Community Based Conservation with Grevy's Zebra Trust

“Grevy's zebra foals and their protective mothers are inhabiting Naibelibeli plains in high numbers- over 20 very young foals were seen during a drive out to the plains yesterday morning. It is a testament to the good rains and plentiful pasture in Westgate Conservancy. The foals survival will be dependent on the onset of the rains in April, replenishing the diminishing pasture and water resources that are subject to increasing competition from livestock, wildlife and people as the dry season extends.” Image and caption courtesy of Grevy’s Zebra Trust

“Grevy's zebra foals and their protective mothers are inhabiting Naibelibeli plains in high numbers- over 20 very young foals were seen during a drive out to the plains yesterday morning. It is a testament to the good rains and plentiful pasture in Westgate Conservancy. The foals survival will be dependent on the onset of the rains in April, replenishing the diminishing pasture and water resources that are subject to increasing competition from livestock, wildlife and people as the dry season extends.” Image and caption courtesy of Grevy’s Zebra Trust

The Grevy's Zebra Trust conserves the endangered Grevy's zebra and its fragile habitat in partnership with communities. Grevy’s Zebra Scouts monitor them with GPS recordings. There are estimated to be just over 3000 Grevy’s zebras today. WorldWomenWork supports the 19 women scouts. These ladies are part of the WorldWomenWork Nkirreten Project which is equipping local women with the skills to produce their own reusable and biodegradable sanitary pads. This also ensures that girls are not missing out on school due to lack of sanitary pad supplies.

It’s been a while since we’ve shared an update about the important work that Grevy’s Zebra Trust is doing in Kenya and Ethiopia, but in the meantime they’ve been busy. Earlier this year Grevy’s Zebra Trust launched their strategic plan for 2019-2021 to conserve and grow the Grevy’s Zebra population in Northern Kenya.

The entire Grevy’s Zebra Trust Team - photo courtesy of Grevy’s Zebra Trust

The entire Grevy’s Zebra Trust Team - photo courtesy of Grevy’s Zebra Trust

The new GZT Strategic Plan has put our activities into laser-sharp focus for the next three years! Our Mission? To conserve and grow the Grevy’s zebra population in northern Kenya.
To achieve this, every single member of the GZT family needs to be aware of the new strategy and the objectives and goals that will help us achieve our mission.
With 96 GZT family members at camp last week, we internally launched the new strategic plan through an incredible and inspiring two days of team building, where the activities focused around the major components of the plan. This has given us the strongest base to achieve conservation success.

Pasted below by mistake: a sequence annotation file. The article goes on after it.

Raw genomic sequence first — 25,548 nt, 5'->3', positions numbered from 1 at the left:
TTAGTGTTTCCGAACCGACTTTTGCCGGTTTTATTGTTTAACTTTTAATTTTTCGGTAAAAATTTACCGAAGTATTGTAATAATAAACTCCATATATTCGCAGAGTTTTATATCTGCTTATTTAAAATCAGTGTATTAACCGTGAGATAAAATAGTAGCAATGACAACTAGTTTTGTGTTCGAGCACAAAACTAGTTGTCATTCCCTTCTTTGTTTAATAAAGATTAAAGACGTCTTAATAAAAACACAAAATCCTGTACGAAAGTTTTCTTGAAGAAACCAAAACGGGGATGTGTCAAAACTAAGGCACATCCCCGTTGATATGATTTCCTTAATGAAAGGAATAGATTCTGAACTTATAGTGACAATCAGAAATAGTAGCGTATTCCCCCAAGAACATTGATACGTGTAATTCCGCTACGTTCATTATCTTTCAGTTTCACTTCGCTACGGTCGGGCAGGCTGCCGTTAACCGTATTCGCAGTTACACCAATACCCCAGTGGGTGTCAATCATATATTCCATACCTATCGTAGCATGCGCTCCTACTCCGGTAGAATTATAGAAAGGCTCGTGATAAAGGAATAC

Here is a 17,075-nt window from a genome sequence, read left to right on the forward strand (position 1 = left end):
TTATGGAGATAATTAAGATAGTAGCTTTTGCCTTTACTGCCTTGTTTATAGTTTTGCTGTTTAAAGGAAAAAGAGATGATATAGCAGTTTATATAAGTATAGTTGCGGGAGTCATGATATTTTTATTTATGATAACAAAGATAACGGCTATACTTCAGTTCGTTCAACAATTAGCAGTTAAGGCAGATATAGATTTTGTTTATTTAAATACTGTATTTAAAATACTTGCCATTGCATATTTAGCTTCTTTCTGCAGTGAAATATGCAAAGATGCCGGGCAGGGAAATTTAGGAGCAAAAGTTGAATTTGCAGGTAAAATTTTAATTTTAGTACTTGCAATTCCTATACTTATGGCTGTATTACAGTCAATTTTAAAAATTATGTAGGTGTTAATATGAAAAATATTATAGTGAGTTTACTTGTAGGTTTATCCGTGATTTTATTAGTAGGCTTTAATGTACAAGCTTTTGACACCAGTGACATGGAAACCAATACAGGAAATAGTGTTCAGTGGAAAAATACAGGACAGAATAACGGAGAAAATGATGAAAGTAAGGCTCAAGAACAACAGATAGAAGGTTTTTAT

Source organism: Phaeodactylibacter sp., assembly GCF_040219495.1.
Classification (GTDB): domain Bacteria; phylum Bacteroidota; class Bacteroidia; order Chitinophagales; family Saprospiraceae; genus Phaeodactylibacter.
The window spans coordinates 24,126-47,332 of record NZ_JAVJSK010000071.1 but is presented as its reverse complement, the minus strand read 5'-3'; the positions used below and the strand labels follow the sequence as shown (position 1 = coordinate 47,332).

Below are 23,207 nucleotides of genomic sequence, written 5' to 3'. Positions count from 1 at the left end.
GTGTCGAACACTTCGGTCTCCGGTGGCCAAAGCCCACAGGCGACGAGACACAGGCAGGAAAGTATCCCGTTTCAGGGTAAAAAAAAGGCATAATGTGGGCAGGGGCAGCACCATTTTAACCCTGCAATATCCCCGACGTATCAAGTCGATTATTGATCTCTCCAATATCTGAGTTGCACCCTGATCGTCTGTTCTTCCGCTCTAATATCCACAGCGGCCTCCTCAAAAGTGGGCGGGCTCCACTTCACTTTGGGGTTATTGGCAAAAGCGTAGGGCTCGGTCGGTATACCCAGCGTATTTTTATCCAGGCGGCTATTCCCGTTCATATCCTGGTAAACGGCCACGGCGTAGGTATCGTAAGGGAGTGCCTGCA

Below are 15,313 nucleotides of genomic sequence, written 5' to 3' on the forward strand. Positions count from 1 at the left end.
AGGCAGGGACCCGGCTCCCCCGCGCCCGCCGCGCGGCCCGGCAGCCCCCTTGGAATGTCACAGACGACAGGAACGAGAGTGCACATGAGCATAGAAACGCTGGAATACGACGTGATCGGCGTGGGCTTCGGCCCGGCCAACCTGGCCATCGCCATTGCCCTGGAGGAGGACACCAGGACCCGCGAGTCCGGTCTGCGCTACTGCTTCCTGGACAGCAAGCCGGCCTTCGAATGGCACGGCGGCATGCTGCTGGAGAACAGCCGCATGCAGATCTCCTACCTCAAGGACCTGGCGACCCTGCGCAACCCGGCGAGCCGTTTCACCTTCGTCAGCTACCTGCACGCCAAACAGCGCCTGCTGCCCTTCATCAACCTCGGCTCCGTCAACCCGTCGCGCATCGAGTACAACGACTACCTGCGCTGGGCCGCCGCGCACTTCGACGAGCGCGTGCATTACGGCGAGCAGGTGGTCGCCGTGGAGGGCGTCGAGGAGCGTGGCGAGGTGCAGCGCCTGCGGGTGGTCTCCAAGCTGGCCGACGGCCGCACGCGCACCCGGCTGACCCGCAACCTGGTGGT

— Grevy's Zebra Trust
Photo courtesy of Grevy’s Zebra Trust

Photo courtesy of Grevy’s Zebra Trust


Besides our women-focused scout program, GZT has also encouraged the local Nkirreten women in the Wamba region to participate in safeguarding their endangered Grevy’s zebras while also economically empowering themselves through the production of reusable sanitary pads. The dignity of the communities’ women and school going girls is preserved while the unique black and white stripped pads help spread the mission of our conservation efforts.
— Grevy's Zebra Trust
“As part of GZT’s school outreach program, our Wamba Regional Coordinator, Andrew Letura was accompanied by Jamarose, one of the Grevy’s zebra scouts to Ngaremara Primary School where pupils had an interactive session on how they could contribute towards the conservation of the endangered zebras in their local communities.” Caption and image courtesy of Grevy’s Zebra Trust.

“As part of GZT’s school outreach program, our Wamba Regional Coordinator, Andrew Letura was accompanied by Jamarose, one of the Grevy’s zebra scouts to Ngaremara Primary School where pupils had an interactive session on how they could contribute towards the conservation of the endangered zebras in their local communities.” Caption and image courtesy of Grevy’s Zebra Trust.

“In Sukuroi zone, Westgate Conservancy, community members have been voluntarily clearing the invasive species, Acacia reficiens, from the rangelands. Nearly immediately, Grevy’s zebra moved into the cleared site, making the most of the open spaces to graze.” Caption and image courtesy of Grevy’s Zebra Trust.

“In Sukuroi zone, Westgate Conservancy, community members have been voluntarily clearing the invasive species, Acacia reficiens, from the rangelands. Nearly immediately, Grevy’s zebra moved into the cleared site, making the most of the open spaces to graze.” Caption and image courtesy of Grevy’s Zebra Trust.

“Being a great source of the extra minerals that they need, termite mounds are valued commodities for Grevy's zebras.” Photo courtesy of Grevy’s Zebra Trust

“Being a great source of the extra minerals that they need, termite mounds are valued commodities for Grevy's zebras.” Photo courtesy of Grevy’s Zebra Trust


“Our supplementary feeding program was a welcome relief for this herd of Grevy's zebras that was captured by one of GZT's camera traps feasting on the hay that was left for them at Tirgamo corridor in Laisamis.” Photo and caption courtesy of Grevy’s Zebra Trust

“Our supplementary feeding program was a welcome relief for this herd of Grevy's zebras that was captured by one of GZT's camera traps feasting on the hay that was left for them at Tirgamo corridor in Laisamis.” Photo and caption courtesy of Grevy’s Zebra Trust